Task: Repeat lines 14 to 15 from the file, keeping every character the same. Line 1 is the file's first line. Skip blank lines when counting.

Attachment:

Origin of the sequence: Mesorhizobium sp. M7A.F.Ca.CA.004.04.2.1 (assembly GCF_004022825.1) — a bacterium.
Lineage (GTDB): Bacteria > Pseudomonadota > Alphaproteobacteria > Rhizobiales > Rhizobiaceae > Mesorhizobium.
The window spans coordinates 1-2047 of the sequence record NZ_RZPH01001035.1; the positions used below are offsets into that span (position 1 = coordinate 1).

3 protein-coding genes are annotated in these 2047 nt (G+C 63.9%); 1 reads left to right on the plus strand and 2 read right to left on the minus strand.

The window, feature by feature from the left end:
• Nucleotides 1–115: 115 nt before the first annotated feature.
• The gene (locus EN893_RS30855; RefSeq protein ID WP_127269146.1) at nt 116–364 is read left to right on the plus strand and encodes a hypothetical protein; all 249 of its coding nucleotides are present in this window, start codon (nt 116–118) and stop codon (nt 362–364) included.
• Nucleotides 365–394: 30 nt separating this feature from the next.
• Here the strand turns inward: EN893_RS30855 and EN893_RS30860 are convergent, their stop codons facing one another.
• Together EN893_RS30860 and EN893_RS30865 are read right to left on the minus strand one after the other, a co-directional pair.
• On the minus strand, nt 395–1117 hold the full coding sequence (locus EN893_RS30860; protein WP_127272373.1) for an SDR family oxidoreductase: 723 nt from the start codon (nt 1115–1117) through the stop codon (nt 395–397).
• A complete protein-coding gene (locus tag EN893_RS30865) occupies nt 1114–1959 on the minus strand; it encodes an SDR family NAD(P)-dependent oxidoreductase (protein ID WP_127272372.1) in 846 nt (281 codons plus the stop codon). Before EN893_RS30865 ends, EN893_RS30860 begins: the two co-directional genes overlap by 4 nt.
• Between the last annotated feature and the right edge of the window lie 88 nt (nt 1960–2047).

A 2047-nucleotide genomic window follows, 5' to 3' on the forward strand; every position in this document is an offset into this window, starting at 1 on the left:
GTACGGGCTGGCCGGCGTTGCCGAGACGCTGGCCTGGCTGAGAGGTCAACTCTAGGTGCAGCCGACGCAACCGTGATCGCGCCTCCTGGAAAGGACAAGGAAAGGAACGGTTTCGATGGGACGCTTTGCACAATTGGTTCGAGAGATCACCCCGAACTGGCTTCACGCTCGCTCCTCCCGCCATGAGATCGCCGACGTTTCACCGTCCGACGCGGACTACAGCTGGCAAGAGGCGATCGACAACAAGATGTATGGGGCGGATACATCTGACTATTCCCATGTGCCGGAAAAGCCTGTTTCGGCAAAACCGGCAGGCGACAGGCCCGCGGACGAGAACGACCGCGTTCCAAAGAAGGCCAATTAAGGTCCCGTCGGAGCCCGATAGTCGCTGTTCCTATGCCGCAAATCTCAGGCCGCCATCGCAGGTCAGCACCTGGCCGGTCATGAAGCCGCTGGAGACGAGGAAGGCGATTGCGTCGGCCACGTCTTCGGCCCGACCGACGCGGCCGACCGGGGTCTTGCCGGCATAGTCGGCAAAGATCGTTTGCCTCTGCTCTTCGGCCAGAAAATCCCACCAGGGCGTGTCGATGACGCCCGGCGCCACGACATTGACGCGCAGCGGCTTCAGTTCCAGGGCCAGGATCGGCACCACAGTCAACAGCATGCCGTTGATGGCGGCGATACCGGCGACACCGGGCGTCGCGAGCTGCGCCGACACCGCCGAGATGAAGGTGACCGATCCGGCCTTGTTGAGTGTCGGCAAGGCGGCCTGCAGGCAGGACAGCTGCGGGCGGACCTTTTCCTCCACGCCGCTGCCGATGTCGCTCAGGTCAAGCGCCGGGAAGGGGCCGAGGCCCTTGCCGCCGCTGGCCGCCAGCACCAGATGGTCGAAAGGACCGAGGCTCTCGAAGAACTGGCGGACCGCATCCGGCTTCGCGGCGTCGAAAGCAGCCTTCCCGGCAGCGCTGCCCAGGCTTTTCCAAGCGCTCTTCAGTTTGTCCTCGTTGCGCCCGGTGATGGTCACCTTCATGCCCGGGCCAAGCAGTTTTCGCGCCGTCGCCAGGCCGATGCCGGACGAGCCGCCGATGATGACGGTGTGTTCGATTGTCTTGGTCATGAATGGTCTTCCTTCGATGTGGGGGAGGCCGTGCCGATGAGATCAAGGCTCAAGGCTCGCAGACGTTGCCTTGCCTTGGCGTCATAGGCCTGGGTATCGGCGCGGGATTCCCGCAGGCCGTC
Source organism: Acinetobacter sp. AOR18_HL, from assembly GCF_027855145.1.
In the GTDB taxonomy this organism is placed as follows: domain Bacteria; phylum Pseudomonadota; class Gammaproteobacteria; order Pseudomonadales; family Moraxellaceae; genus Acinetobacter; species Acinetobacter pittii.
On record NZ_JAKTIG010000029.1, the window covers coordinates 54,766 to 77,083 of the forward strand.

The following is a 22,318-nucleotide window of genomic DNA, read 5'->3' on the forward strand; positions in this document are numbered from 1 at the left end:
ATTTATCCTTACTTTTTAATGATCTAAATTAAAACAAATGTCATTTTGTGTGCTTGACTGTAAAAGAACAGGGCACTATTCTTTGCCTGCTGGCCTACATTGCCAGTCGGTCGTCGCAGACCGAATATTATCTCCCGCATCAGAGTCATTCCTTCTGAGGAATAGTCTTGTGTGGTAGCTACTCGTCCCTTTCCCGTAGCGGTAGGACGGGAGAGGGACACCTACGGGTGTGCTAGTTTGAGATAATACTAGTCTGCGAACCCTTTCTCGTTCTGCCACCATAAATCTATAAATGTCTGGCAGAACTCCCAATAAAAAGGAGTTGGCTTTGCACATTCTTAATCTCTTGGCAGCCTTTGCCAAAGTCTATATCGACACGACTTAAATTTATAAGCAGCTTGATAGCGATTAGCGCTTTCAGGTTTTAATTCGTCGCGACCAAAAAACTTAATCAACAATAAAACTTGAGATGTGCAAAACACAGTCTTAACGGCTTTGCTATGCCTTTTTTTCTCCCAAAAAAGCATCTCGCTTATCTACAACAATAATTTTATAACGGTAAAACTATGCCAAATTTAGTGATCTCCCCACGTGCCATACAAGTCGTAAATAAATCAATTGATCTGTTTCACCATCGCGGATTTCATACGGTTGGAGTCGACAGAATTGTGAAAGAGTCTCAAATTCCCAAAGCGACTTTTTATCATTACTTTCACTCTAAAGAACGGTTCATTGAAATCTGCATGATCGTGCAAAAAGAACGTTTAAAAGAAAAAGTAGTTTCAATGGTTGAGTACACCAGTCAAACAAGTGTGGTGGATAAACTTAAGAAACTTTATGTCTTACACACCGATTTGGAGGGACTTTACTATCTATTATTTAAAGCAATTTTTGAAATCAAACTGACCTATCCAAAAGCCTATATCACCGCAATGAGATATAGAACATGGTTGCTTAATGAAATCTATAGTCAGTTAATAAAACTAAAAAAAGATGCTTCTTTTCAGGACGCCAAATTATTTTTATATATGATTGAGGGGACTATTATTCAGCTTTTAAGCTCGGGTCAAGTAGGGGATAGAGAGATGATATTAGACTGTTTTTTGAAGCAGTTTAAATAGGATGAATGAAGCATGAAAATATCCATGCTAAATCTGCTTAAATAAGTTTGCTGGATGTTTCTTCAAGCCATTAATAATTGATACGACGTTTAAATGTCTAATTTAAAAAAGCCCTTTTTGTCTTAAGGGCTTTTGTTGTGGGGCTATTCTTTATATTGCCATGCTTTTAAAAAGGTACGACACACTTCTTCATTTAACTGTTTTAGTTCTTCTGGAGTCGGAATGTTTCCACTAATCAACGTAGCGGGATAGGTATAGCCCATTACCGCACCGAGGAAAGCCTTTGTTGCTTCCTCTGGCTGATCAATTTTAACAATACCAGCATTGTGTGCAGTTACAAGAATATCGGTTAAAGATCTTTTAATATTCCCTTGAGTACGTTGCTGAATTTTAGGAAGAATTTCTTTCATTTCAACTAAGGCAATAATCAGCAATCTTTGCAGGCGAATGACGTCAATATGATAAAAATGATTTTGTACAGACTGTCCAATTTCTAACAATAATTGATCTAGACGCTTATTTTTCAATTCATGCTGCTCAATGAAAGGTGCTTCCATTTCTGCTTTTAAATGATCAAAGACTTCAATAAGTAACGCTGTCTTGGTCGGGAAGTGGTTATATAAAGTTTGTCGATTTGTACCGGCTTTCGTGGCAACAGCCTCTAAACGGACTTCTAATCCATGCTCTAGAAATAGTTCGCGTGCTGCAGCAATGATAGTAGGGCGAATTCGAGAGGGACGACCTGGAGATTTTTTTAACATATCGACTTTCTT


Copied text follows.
A 2047-nucleotide genomic window follows, 5' to 3' on the forward strand; every position in this document is an offset into this window, starting at 1 on the left:
GTACGGGCTGGCCGGCGTTGCCGAGACGCTGGCCTGGCTGAGAGGTCAACTCTAGGTGCAGCCGACGCAACCGTGATCGCGCCTCCTGGAAAGGACAAGGAAAGGAACGGTTTCGATGGGACGCTTTGCACAATTGGTTCGAGAGATCACCCCGAACTGGCTTCACGCTCGCTCCTCCCGCCATGAGATCGCCGACGTTTCACCGTCCGACGCGGACTACAGCTGGCAAGAGGCGATCGACAACAAGATGTATGGGGCGGATACATCTGACTATTCCCATGTGCCGGAAAAGCCTGTTTCGGCAAAACCGGCAGGCGACAGGCCCGCGGACGAGAACGACCGCGTTCCAAAGAAGGCCAATTAAGGTCCCGTCGGAGCCCGATAGTCGCTGTTCCTATGCCGCAAATCTCAGGCCGCCATCGCAGGTCAGCACCTGGCCGGTCATGAAGCCGCTGGAGACGAGGAAGGCGATTGCGTCGGCCACGTCTTCGGCCCGACCGACGCGGCCGACCGGGGTCTTGCCGGCATAGTCGGCAAAGATCGTTTGCCTCTGCTCTTCGGCCAGAAAATCCCACCAGGGCGTGTCGATGACGCCCGGCGCCACGACATTGACGCGCAGCGGCTTCAGTTCCAGGGCCAGGATCGGCACCACAGTCAACAGCATGCCGTTGATGGCGGCGATACCGGCGACACCGGGCGTCGCGAGCTGCGCCGACACCGCCGAGATGAAGGTGACCGATCCGGCCTTGTTGAGTGTCGGCAAGGCGGCCTGCAGGCAGGACAGCTGCGGGCGGACCTTTTCCTCCACGCCGCTGCCGATGTCGCTCAGGTCAAGCGCCGGGAAGGGGCCGAGGCCCTTGCCGCCGCTGGCCGCCAGCACCAGATGGTCGAAAGGACCGAGGCTCTCGAAGAACTGGCGGACCGCATCCGGCTTCGCGGCGTCGAAAGCAGCCTTCCCGGCAGCGCTGCCCAGGCTTTTCCAAGCGCTCTTCAGTTTGTCCTCGTTGCGCCCGGTGATGGTCACCTTCATGCCCGGGCCAAGCAGTTTTCGCGCCGTCGCCAGGCCGATGCCGGACGAGCCGCCGATGATGACGGTGTGTTCGATTGTCTTGGTCATGAATGGTCTTCCTTCGATGTGGGGGAGGCCGTGCCGATGAGATCAAGGCTCAAGGCTCGCAGACGTTGCCTTGCCTTGGCGTCATAGGCCTGGGTATCGGCGCGGGATTCCCGCAGGCCGTC